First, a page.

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Spirit Airlines Board unanimously determined JetBlue proposal does not constitute a ‘Superior Proposal’

May 2, 2022

Robin Hayes
Chief Executive Officer
JetBlue Airways Corporation
27-01 Queens Plaza North
Long Island City, NY  11101

Dear Mr. Hayes:

We have reviewed JetBlue’s updated proposal dated April 29, 2022, with Spirit’s Board of Directors and its legal and financial advisors. Our Board has unanimously determined that JetBlue’s proposal does not constitute a “Superior Proposal” under Spirit’s existing merger agreement with Frontier.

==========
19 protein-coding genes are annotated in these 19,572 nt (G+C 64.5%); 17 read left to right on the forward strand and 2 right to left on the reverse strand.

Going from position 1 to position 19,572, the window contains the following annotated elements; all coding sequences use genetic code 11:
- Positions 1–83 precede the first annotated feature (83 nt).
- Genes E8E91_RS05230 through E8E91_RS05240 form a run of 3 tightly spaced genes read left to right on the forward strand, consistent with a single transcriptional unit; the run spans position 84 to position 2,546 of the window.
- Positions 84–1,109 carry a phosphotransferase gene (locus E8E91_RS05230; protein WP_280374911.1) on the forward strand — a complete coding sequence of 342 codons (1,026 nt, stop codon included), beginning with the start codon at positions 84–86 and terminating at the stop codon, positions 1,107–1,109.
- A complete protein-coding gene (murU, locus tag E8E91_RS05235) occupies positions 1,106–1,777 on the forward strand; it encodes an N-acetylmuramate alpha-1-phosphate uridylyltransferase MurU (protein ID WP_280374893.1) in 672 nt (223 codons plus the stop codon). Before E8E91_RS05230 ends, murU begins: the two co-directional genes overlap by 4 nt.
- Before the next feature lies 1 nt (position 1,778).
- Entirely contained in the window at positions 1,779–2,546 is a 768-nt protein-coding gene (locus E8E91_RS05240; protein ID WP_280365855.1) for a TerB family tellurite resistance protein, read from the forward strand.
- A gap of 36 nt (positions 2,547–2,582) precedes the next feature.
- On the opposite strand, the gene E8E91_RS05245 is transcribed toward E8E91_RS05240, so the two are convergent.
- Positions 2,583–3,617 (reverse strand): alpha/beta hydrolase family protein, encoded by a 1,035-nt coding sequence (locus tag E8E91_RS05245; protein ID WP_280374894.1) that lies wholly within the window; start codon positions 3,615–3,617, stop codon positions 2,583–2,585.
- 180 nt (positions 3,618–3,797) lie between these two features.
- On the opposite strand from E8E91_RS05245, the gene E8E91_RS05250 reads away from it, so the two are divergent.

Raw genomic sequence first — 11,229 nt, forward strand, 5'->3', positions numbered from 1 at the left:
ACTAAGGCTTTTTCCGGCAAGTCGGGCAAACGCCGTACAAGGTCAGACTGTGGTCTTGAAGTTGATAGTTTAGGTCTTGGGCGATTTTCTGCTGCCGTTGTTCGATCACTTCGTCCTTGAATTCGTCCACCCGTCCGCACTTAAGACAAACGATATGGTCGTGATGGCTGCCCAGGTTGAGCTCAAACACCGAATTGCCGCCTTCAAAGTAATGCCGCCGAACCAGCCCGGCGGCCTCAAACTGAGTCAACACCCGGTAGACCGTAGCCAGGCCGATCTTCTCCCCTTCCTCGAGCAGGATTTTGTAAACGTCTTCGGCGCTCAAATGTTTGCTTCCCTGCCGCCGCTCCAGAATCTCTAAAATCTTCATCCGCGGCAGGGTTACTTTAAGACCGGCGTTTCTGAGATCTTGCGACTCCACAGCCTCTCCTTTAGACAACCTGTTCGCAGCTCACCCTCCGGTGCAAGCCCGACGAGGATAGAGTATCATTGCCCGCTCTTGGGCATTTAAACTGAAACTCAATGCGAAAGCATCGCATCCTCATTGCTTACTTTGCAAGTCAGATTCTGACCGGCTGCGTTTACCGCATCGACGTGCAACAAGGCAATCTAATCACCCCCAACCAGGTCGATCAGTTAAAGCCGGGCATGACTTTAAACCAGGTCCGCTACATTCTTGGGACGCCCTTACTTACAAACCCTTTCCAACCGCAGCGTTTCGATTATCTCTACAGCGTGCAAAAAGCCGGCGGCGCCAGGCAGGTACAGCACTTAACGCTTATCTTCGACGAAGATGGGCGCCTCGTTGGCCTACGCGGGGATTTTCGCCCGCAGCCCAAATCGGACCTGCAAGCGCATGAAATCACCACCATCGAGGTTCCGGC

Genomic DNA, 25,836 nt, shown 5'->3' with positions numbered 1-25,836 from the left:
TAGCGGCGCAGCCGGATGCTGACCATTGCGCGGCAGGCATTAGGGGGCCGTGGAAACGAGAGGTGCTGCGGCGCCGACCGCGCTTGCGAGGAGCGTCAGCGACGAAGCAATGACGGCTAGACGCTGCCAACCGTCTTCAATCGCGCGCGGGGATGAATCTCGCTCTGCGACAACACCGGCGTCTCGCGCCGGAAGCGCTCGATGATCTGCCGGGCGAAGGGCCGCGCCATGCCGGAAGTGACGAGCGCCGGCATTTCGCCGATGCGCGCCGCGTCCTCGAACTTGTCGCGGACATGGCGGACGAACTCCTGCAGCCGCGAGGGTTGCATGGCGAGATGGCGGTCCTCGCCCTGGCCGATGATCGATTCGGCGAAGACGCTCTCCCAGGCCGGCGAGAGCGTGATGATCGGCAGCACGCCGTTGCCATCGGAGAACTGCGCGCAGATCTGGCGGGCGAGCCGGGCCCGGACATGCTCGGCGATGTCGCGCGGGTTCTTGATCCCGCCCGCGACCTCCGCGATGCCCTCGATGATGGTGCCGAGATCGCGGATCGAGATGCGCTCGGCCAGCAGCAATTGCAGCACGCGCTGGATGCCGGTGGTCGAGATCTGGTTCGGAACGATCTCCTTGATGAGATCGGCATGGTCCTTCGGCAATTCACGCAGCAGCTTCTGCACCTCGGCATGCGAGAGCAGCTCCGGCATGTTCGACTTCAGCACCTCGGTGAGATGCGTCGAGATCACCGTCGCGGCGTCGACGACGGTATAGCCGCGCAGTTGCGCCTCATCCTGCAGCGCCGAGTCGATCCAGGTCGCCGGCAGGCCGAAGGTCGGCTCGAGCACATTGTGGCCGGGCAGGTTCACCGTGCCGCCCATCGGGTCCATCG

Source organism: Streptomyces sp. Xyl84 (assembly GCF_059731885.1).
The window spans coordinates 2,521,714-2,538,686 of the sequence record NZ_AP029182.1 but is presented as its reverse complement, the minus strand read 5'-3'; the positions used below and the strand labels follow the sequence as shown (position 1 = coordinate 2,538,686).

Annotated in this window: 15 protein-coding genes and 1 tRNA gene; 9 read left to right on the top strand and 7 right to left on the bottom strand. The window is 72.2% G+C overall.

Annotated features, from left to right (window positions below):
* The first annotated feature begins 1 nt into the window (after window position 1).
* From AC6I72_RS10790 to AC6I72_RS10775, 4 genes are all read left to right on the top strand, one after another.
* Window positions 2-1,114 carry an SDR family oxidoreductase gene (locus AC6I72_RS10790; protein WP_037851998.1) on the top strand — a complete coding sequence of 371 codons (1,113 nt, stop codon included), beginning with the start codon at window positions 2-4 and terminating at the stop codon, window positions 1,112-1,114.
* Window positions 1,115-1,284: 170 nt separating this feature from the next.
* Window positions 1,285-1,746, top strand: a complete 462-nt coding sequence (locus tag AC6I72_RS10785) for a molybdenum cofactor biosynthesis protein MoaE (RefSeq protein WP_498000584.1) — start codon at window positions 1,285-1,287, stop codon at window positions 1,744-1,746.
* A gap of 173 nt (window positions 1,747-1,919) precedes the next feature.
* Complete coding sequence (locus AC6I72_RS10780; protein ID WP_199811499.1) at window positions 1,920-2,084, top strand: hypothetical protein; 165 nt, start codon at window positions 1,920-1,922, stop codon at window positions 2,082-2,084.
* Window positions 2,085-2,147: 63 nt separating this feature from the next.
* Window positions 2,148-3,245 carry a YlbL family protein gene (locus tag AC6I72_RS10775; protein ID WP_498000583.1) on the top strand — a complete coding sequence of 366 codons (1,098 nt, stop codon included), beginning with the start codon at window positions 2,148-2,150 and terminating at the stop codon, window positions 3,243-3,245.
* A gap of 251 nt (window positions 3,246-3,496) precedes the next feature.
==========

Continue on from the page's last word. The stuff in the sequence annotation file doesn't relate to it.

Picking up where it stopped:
As you know, a “Superior Proposal” under the Frontier agreement must, among other requirements, be “reasonably capable of being consummated.” Spirit’s Board believes JetBlue’s proposal falls short of that standard. Our conclusion is based on careful analysis of the competitive implications of a combination of JetBlue, which analysis has been informed by extensive discussions between our respective antitrust advisors and economic consultants over the past four weeks. During that period, Spirit has also discussed projections with your financial advisers and provided voluminous documentary due diligence material through a secure virtual data room.